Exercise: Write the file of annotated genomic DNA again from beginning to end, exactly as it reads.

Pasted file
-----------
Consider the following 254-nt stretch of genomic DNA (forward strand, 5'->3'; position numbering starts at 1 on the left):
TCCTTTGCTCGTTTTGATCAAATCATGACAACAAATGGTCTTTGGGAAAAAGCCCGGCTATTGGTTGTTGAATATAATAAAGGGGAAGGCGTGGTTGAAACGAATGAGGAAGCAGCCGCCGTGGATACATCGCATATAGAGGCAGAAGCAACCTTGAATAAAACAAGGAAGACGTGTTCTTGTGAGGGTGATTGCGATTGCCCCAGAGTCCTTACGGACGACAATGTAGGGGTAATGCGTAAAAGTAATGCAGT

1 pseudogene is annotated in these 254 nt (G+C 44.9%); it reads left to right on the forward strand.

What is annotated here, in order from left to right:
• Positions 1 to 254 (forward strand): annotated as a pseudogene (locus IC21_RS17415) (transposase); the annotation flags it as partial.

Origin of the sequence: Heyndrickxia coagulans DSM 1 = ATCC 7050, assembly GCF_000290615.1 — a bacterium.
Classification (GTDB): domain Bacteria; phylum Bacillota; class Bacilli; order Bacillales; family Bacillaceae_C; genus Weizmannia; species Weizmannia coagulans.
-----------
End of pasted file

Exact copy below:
Consider the following 254-nt stretch of genomic DNA (forward strand, 5'->3'; position numbering starts at 1 on the left):
TCCTTTGCTCGTTTTGATCAAATCATGACAACAAATGGTCTTTGGGAAAAAGCCCGGCTATTGGTTGTTGAATATAATAAAGGGGAAGGCGTGGTTGAAACGAATGAGGAAGCAGCCGCCGTGGATACATCGCATATAGAGGCAGAAGCAACCTTGAATAAAACAAGGAAGACGTGTTCTTGTGAGGGTGATTGCGATTGCCCCAGAGTCCTTACGGACGACAATGTAGGGGTAATGCGTAAAAGTAATGCAGT

1 pseudogene is annotated in these 254 nt (G+C 44.9%); it reads left to right on the forward strand.

What is annotated here, in order from left to right:
• Positions 1 to 254 (forward strand): annotated as a pseudogene (locus IC21_RS17415) (transposase); the annotation flags it as partial.

Origin of the sequence: Heyndrickxia coagulans DSM 1 = ATCC 7050, assembly GCF_000290615.1 — a bacterium.
Classification (GTDB): domain Bacteria; phylum Bacillota; class Bacilli; order Bacillales; family Bacillaceae_C; genus Weizmannia; species Weizmannia coagulans.